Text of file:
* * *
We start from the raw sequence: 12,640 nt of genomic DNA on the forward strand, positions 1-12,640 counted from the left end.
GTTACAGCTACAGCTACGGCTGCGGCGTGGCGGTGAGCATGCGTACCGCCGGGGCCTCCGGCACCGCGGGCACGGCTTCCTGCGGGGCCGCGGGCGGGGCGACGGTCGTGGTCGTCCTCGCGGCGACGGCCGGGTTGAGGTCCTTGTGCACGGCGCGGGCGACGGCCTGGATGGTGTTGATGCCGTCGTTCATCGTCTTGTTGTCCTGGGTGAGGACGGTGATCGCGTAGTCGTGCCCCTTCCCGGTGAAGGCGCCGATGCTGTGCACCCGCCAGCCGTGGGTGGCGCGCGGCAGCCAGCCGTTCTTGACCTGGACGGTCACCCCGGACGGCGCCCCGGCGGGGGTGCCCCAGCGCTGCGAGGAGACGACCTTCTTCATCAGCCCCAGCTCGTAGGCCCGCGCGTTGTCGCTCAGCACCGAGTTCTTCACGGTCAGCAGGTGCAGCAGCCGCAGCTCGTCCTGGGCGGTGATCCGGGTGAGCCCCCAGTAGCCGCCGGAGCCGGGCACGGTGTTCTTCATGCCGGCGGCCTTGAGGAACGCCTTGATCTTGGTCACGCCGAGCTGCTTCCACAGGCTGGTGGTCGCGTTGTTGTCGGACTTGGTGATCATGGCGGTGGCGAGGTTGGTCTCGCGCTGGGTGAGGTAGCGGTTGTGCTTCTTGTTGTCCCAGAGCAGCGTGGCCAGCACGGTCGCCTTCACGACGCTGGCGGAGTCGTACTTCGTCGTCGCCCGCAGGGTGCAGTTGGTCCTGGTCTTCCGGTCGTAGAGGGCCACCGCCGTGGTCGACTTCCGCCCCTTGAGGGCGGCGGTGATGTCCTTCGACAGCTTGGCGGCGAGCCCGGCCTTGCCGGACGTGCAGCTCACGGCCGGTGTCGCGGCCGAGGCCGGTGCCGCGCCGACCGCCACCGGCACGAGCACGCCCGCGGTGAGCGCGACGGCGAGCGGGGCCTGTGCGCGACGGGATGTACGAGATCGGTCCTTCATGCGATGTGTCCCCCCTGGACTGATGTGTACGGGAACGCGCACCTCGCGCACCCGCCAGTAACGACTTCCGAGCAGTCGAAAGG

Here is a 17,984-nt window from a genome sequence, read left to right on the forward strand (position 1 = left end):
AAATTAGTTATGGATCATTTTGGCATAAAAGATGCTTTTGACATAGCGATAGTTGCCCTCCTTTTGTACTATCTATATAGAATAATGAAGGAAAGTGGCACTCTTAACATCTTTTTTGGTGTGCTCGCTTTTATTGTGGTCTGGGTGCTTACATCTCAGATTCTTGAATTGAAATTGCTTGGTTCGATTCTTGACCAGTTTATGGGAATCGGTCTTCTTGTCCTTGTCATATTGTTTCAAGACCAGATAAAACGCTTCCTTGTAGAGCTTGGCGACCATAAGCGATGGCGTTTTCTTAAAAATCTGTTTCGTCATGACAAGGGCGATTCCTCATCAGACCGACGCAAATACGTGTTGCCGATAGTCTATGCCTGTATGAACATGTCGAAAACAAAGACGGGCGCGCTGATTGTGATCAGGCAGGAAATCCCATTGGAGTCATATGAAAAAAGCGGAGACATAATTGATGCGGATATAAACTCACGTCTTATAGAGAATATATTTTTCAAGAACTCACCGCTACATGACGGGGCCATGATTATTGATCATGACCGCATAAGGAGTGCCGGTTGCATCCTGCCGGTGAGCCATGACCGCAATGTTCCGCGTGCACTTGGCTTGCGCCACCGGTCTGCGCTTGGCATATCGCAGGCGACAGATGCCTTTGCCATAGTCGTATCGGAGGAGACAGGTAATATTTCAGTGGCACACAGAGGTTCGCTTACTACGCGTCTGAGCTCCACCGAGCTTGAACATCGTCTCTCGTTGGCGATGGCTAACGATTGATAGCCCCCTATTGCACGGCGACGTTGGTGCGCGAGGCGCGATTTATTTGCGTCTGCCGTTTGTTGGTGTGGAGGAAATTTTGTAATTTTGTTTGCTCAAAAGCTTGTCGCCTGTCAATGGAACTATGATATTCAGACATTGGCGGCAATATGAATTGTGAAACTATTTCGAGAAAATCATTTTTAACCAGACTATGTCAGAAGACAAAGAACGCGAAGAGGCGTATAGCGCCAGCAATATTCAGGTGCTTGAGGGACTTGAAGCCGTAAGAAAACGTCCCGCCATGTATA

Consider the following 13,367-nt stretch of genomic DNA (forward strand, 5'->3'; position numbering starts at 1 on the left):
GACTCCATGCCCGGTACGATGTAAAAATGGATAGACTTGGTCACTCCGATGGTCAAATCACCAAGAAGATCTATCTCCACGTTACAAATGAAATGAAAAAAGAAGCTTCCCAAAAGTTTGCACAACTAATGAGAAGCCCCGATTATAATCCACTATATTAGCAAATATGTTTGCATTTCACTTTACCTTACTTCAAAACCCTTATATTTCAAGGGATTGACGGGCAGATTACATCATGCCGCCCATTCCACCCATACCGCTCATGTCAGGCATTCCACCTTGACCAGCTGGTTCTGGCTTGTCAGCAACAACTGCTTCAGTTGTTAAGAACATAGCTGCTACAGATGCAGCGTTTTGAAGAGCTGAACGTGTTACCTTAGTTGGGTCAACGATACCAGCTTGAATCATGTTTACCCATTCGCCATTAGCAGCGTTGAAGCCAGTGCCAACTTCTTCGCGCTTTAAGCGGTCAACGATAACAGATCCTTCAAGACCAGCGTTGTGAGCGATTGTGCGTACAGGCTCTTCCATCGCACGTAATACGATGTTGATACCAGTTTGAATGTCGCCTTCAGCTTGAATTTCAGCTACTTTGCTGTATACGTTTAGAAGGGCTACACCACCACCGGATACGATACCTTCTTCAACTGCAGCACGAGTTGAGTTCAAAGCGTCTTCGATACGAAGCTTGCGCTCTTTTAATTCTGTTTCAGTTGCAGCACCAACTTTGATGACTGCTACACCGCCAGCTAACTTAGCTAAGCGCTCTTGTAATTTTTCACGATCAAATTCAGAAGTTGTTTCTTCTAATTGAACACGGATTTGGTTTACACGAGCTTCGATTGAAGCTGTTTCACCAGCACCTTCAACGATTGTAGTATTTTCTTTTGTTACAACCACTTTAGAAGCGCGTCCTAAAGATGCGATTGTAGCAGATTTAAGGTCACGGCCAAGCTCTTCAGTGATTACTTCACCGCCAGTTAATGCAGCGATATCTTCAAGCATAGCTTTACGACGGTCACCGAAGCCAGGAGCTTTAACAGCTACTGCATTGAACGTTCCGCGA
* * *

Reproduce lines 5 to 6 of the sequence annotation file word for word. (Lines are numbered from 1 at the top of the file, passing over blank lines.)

Consider the following 13,367-nt stretch of genomic DNA (forward strand, 5'->3'; position numbering starts at 1 on the left):
GACTCCATGCCCGGTACGATGTAAAAATGGATAGACTTGGTCACTCCGATGGTCAAATCACCAAGAAGATCTATCTCCACGTTACAAATGAAATGAAAAAAGAAGCTTCCCAAAAGTTTGCACAACTAATGAGAAGCCCCGATTATAATCCACTATATTAGCAAATATGTTTGCATTTCACTTTACCTTACTTCAAAACCCTTATATTTCAAGGGATTGACGGGCAGATTACATCATGCCGCCCATTCCACCCATACCGCTCATGTCAGGCATTCCACCTTGACCAGCTGGTTCTGGCTTGTCAGCAACAACTGCTTCAGTTGTTAAGAACATAGCTGCTACAGATGCAGCGTTTTGAAGAGCTGAACGTGTTACCTTAGTTGGGTCAACGATACCAGCTTGAATCATGTTTACCCATTCGCCATTAGCAGCGTTGAAGCCAGTGCCAACTTCTTCGCGCTTTAAGCGGTCAACGATAACAGATCCTTCAAGACCAGCGTTGTGAGCGATTGTGCGTACAGGCTCTTCCATCGCACGTAATACGATGTTGATACCAGTTTGAATGTCGCCTTCAGCTTGAATTTCAGCTACTTTGCTGTATACGTTTAGAAGGGCTACACCACCACCGGATACGATACCTTCTTCAACTGCAGCACGAGTTGAGTTCAAAGCGTCTTCGATACGAAGCTTGCGCTCTTTTAATTCTGTTTCAGTTGCAGCACCAACTTTGATGACTGCTACACCGCCAGCTAACTTAGCTAAGCGCTCTTGTAATTTTTCACGATCAAATTCAGAAGTTGTTTCTTCTAATTGAACACGGATTTGGTTTACACGAGCTTCGATTGAAGCTGTTTCACCAGCACCTTCAACGATTGTAGTATTTTCTTTTGTTACAACCACTTTAGAAGCGCGTCCTAAAGATGCGATTGTAGCAGATTTAAGGTCACGGCCAAGCTCTTCAGTGATTACTTCACCGCCAGTTAATGCAGCGATATCTTCAAGCATAGCTTTACGACGGTCACCGAAGCCAGGAGCTTTAACAGCTACTGCATTGAACGTTCCGCGA